The City defendants moved to dismiss or stay the Margerum action, arguing that the remedies sought by the White firefighters in that action (i.e., reinstatement to their promotional positions on the expired lists, and damages) are diametrically opposed to the remedies sought in federal court by the African-American firefighters in the M.O.C.H.A. cases. In response, the Margerum plaintiffs cross-moved for partial summary judgment in their favor on liability. On September 10, 2007, Justice Michalek issued a Memorandum Decision and Order in which he denied the City's motion to dismiss or stay the action, and granted the plaintiffs' motion for partial summary judgment, finding as follows:

It is clear that the [City] let the lists expire as a result of a race based or race conscious decision due to concern as to what might be the outcome of a Federal litigation.

Even when race based or race conscious decisions are allowed under the law, they are only permitted where the government has a compelling interest in [sic] and where the decision is narrowly tailored to achieve that compelling interest.

Here, there is simply no evidence of either requirement being met. Rather than relying on compelling government interest, at best, [the City] relied on speculation as to a future outcome in a Federal matter. Rather than engaging in "narrow tailoring", the [City] herein took broad-sweeping and drastic action in allowing the list and/or lists to expire.

Under these facts and the applicable law, the Plaintiffs are entitled to judgment as a matter of law on the issue of liability.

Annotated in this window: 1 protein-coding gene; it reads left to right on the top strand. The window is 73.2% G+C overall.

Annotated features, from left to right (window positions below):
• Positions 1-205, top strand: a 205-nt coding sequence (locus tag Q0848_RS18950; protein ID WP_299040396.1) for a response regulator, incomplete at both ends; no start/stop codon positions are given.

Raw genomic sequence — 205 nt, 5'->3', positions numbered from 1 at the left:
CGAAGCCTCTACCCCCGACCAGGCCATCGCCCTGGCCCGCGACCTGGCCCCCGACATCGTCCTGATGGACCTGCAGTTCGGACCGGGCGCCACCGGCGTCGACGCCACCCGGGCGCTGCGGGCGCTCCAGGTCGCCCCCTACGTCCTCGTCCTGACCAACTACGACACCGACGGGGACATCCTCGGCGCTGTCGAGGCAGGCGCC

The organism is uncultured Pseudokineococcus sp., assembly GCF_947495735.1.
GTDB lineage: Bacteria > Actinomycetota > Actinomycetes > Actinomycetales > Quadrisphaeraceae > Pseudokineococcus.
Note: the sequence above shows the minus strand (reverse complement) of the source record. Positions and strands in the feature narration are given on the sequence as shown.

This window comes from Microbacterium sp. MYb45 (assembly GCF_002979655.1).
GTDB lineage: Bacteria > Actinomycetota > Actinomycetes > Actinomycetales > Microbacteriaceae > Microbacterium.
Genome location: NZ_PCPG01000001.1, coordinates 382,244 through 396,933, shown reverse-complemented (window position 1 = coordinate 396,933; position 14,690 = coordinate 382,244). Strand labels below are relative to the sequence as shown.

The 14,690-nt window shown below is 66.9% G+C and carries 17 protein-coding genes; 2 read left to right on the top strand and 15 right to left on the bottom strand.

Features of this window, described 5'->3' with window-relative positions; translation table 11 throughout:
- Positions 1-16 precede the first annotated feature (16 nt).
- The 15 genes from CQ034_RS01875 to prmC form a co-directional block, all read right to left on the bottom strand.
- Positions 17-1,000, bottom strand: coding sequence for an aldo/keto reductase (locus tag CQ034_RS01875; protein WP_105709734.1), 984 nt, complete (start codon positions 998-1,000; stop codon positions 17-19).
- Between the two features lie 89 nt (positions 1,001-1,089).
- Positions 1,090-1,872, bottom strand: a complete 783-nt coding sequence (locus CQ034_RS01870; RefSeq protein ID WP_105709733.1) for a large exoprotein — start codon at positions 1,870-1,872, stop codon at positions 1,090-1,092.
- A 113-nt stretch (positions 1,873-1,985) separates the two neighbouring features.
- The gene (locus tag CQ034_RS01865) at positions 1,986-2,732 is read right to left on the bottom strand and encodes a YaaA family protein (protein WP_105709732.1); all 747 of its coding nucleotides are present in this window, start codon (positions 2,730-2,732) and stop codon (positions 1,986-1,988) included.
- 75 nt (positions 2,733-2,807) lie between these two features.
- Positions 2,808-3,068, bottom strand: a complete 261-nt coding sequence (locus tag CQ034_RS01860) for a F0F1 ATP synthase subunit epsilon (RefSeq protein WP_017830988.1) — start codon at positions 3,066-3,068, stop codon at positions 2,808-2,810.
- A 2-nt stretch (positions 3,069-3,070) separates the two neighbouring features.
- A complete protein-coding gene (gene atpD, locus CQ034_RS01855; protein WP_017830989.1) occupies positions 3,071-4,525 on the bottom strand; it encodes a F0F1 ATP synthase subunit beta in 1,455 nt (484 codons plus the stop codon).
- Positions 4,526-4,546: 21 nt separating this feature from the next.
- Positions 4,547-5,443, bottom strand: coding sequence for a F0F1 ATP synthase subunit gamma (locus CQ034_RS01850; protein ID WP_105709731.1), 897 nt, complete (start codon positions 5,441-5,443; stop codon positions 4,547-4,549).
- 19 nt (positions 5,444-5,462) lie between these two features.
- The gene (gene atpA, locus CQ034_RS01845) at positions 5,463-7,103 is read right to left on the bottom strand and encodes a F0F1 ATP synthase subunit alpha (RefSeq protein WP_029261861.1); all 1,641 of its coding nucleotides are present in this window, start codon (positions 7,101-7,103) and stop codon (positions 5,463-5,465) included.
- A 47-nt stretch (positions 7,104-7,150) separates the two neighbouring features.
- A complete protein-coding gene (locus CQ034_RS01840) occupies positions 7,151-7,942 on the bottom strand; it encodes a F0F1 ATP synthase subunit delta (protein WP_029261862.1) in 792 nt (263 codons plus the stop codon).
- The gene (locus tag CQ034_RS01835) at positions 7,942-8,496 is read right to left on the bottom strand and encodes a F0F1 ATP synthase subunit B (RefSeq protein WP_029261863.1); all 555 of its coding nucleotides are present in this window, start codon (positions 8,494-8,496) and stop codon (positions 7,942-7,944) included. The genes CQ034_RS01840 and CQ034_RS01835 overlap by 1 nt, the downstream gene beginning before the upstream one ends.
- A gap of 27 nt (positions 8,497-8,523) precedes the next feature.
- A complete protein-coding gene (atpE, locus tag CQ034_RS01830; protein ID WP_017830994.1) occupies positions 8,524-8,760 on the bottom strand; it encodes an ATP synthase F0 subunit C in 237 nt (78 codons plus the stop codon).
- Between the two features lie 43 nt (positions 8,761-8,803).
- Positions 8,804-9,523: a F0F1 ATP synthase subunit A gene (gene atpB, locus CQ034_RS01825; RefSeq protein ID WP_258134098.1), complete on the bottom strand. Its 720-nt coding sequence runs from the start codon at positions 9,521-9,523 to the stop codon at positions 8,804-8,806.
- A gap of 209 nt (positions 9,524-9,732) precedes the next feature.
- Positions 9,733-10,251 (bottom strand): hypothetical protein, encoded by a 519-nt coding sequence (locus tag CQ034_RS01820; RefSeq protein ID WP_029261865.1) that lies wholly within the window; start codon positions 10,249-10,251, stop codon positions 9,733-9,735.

Margerum, et al. v. City of Buffalo, Index No. 1462/2007, at 4 (N.Y. Sup. Ct. September 10, 2007) (copy attached as Ex. A to Item 293).

On November 15, 2007, following this court's denial of the parties' cross-motions for summary judgment in M.O.C.H.A. I, the City filed the present motion for preliminary injunctive relief in the M.O.C.H.A. cases, and in the Fire Case, seeking an order enjoining the Margerum plaintiffs from proceeding any further in the state courts*fn1 until the federal court has determined whether the City's administration of the 1998 Lieutenant's Exam violated the M.O.C.H.A. plaintiffs' civil rights under federal law. The City contends that a preliminary injunction is warranted, and available under the federal All Writs Act, because any relief granted by the state courts in Margerum could effectively preclude this court's ability to fully adjudicate or otherwise fashion an appropriate remedy in the M.O.C.H.A. actions, and in addition, could place the City at risk of violating the longstanding remedial consent decree in the Fire Case.